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Last Posted: May 23, 2023
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The "Scope" of Colorectal Cancer Screening in Lynch Syndrome: Is There an Optimal Interval?
Leah H Biller et al. J Natl Cancer Inst 2023 5

Across all genes related to Lynch syndrome, colonoscopy screening reduces the risk of CRC and improves overall survival among LS carriers, and remains the mainstay of current risk reduction recommendations. What remains less clear are both the optimal age at which to start screening and the best interval between colonoscopy screenings for LS carriers, such that many international professional society guidelines vary with respect to these recommendations.

Exploring the complex relationship between gut microbiota and risk of colorectal neoplasia using bidirectional Mendelian Randomization analysis.
Wanxin Li et al. Cancer Epidemiol Biomarkers Prev 2023 4

We find genetic liability to colorectal neoplasia may be associated with abundance of certain microbiota taxa. It is more likely that subset of CRC genetic liability variants changes gut biology by influencing both gut microbiota and CRC risk. This study highlights the need of future complementary studies to explore causal mechanisms linking both host genetic variation with gut microbiome and CRC susceptibility.

Early Detection of Molecular Residual Disease and Risk Stratification for Stage I to III Colorectal Cancer via Circulating Tumor DNA Methylation.
Shaobo Mo et al. JAMA Oncol

Are longitudinal changes in circulating tumor DNA (ctDNA) methylation effective in monitoring disease progression from molecular residual disease to recurrence? In this cohort study of 299 patients with colorectal cancer, circulating tumor DNA status was evaluated with 6 DNA methylation markers. The presence of ctDNA was strongly associated with recurrence before and after surgery, after adjuvant chemotherapy, and during longitudinal monitoring.

Liquid Biopsy Assessment of Molecular Residual Disease in Localized Colorectal Cancer: Is It Ready for Prime Time?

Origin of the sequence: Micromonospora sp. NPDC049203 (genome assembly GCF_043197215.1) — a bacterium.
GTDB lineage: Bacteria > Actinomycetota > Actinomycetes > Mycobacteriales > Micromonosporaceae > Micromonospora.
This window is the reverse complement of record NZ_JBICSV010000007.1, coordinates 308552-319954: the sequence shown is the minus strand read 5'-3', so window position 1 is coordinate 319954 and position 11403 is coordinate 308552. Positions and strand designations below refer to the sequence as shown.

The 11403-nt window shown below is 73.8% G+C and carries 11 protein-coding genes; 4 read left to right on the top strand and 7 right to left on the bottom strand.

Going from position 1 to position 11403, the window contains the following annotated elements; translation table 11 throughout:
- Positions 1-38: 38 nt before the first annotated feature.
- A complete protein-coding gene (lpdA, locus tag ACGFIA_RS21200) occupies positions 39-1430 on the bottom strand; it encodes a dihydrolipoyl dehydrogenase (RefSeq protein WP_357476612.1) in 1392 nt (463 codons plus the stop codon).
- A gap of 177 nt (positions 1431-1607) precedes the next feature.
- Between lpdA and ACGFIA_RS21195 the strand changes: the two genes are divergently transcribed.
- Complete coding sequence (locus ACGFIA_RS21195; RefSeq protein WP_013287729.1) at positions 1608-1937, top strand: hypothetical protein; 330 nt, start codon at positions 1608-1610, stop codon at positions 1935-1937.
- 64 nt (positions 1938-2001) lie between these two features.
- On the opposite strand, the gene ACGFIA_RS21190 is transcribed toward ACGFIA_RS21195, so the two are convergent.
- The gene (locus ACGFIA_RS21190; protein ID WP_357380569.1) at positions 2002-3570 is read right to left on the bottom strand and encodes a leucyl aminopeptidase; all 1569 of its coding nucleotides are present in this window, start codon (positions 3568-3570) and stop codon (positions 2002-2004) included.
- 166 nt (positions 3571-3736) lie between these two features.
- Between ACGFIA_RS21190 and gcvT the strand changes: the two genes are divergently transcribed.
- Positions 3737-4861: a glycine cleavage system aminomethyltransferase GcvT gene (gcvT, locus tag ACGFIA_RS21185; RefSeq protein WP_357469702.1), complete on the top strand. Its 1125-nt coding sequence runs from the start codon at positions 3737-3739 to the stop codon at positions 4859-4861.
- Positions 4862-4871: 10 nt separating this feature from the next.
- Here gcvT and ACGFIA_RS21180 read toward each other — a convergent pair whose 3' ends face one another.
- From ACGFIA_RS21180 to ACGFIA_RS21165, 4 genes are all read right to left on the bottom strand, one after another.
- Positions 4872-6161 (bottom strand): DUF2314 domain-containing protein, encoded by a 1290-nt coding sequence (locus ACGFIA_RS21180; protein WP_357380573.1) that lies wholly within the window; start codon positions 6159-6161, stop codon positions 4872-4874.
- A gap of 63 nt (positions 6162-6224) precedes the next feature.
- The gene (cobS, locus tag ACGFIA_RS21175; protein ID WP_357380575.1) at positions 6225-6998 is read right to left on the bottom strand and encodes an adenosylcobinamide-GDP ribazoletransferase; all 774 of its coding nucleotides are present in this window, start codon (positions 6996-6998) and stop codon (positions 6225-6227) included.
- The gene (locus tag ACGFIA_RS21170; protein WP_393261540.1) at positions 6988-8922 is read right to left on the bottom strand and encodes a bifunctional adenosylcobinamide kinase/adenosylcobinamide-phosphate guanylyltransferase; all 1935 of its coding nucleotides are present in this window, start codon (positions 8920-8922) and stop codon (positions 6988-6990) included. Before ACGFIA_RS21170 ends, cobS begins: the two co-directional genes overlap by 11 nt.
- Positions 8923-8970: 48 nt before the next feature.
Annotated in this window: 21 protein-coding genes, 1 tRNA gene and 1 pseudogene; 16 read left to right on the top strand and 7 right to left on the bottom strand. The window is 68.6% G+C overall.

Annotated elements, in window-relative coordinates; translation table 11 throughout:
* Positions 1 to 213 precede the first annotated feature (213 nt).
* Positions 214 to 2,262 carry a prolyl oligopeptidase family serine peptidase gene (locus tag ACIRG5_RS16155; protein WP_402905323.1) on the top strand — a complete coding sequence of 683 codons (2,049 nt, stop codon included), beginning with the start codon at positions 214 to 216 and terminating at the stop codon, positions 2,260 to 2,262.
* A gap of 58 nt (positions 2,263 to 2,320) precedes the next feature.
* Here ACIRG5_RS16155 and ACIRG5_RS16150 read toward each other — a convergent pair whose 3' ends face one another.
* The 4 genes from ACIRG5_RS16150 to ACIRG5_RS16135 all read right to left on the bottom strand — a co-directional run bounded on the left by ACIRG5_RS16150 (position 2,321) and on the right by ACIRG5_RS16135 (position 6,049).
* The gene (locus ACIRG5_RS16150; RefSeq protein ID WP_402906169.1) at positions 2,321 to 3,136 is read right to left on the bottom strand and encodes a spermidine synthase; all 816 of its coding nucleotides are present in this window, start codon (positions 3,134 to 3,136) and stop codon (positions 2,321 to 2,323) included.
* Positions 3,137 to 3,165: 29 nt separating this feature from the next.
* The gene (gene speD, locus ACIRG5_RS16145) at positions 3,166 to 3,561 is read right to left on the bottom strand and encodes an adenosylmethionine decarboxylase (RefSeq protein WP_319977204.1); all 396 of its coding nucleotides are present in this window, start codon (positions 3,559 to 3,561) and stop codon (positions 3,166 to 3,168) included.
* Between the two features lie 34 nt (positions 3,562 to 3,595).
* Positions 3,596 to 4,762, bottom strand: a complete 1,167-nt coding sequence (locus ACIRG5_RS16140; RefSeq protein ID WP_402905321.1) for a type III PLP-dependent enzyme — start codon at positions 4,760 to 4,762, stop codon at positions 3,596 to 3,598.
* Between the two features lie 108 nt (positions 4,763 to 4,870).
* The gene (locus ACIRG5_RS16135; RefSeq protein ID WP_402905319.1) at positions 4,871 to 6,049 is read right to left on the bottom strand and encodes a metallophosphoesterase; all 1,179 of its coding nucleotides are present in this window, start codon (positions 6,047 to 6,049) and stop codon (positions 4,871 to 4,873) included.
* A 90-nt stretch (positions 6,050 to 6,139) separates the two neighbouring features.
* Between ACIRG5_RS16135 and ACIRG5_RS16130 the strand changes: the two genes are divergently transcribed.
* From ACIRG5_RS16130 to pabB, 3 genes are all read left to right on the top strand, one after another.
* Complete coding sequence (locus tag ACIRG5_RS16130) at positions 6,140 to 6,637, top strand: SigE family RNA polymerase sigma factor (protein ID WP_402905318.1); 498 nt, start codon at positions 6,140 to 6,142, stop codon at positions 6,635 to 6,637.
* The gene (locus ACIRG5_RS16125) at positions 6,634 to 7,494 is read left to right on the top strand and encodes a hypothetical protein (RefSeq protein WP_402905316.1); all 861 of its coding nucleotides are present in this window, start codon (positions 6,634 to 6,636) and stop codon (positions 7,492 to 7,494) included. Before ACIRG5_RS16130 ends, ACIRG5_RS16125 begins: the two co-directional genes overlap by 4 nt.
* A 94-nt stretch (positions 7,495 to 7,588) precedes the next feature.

Juan Ruiz-Bañobre et al. JAMA Oncol

Over the last few years, the potential of liquid biopsy, specifically the detection of circulating tumor DNA (ctDNA) in blood from patients with advanced and localized tumors, has emerged as a promising strategy to assist in the clinical management of patients with cancer. In the advanced setting, ctDNA is already validated and used in routine clinical practice to identify clinically actionable genomic alterations. In the localized setting, different observational studies involving patients with solid tumors have confirmed a very high risk of recurrence when ctDNA is detected after therapy with curative intent, introducing the concept of molecular residual disease in managing solid tumors.

Disclaimer: Articles listed in the Public Health Genomics and Precision Health Knowledge Base are selected by the CDC Office of Public Health Genomics to provide current awareness of the literature and news. Inclusion in the update does not necessarily represent the views of the Centers for Disease Control and Prevention nor does it imply endorsement of the article's methods or findings. CDC and DHHS assume no responsibility for the factual accuracy of the items presented. The selection, omission, or content of items does not imply any endorsement or other position taken by CDC or DHHS. Opinion, findings and conclusions expressed by the original authors of items included in the update, or persons quoted therein, are strictly their own and are in no way meant to represent the opinion or views of CDC or DHHS. References to publications, news sources, and non-CDC Websites are provided solely for informational purposes and do not imply endorsement by CDC or DHHS.